– JoL
    Jul 26 '18 at 15:31
  • 1
    @JoL Thanks for your thoughts. I certainly understand you. I also care about startuptime, ditched quite a few plugins and have become quite picky about added startup time from plugins. However, for certain tasks I really enjoy, e.g. an operator for commenting, an indent-text object, surround operator, snippets for some languages which have a lot of boilerplate code, being able to look immediately at the git history of a file when editing. I have also plugins such SimpylFold for folding in python files which complete incomplete vim features. I guess I will always use plugins.
    – Hotschke
    Jul 26 '18 at 18:25

If the columns are properly aligned, this can be done with a simple oneliner.

  1. first select the column in block-wise visual mode as other answers have demonstrate -> CTRL-V + move the cursor
  2. yank the selection with y
  3. type: :echo eval(join(split(@", '\_s\+'), '+')) which splits the text yanked on spaces and new lines, rejoin the element with + character, and evaluate the string.
  4. another way to proceed: replace newlines with + and evaluate: :echo eval(substitute(@", "\n", '+', 'g')) -- eval() is the closest thing to reduce we have.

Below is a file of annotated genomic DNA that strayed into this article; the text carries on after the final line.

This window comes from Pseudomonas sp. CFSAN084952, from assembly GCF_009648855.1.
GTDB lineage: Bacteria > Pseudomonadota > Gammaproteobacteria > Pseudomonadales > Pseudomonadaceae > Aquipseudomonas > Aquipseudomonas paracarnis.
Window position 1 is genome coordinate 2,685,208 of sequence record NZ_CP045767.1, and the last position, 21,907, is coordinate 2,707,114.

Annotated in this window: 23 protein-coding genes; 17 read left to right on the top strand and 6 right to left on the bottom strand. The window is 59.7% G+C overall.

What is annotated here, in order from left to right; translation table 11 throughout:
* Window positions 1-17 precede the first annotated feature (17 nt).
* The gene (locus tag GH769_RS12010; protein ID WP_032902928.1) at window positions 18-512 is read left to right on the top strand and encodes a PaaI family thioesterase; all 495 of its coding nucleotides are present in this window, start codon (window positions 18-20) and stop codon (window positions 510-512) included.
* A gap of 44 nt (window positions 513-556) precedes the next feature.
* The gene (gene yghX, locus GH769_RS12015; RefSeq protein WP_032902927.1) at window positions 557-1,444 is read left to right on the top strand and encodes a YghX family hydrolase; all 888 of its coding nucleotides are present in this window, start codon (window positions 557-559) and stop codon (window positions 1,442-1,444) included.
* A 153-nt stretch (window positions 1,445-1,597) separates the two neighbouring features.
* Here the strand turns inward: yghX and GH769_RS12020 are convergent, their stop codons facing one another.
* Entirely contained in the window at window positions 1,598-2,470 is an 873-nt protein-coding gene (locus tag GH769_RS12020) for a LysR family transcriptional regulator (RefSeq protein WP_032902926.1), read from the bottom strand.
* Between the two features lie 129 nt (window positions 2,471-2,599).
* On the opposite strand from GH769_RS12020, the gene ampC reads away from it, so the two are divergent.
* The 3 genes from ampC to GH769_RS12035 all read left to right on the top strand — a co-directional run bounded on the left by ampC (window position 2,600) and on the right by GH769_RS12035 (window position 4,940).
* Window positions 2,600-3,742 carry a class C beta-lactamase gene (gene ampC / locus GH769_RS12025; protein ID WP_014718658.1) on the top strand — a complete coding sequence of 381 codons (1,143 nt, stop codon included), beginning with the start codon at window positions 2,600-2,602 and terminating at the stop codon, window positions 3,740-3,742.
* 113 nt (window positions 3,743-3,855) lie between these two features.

If not, you'll have to use other tricks to count fields. For instance, split(getline('.'), "[ \t|]\\+") can be used to split the columns from a row in your array. From there, it becomes as simple as:

  1. select your lines in visual mode
  2. :echo eval(join(map(getline("'<", "'>"), { -> split(v:val, "[ \t|]\\+")[2] }), '+'))

In order to get rid of the magical values (field number - 1, and +), it can become a command

:command! -range=% -nargs=+ OnField 
    \ echo { field, what -> eval(join(map(getline(<line1>, <line2>), { -> split(v:val, "[ \t|]\\+")[field-1] }), what))}(<f-args>)

Which can be used with:

:OnField  3 +
:2,5OnField  3 +
:'<,'>Onfield 3 *   " after line-wise selection

Note: Here I use lambdas from Vim 7.4.1xxx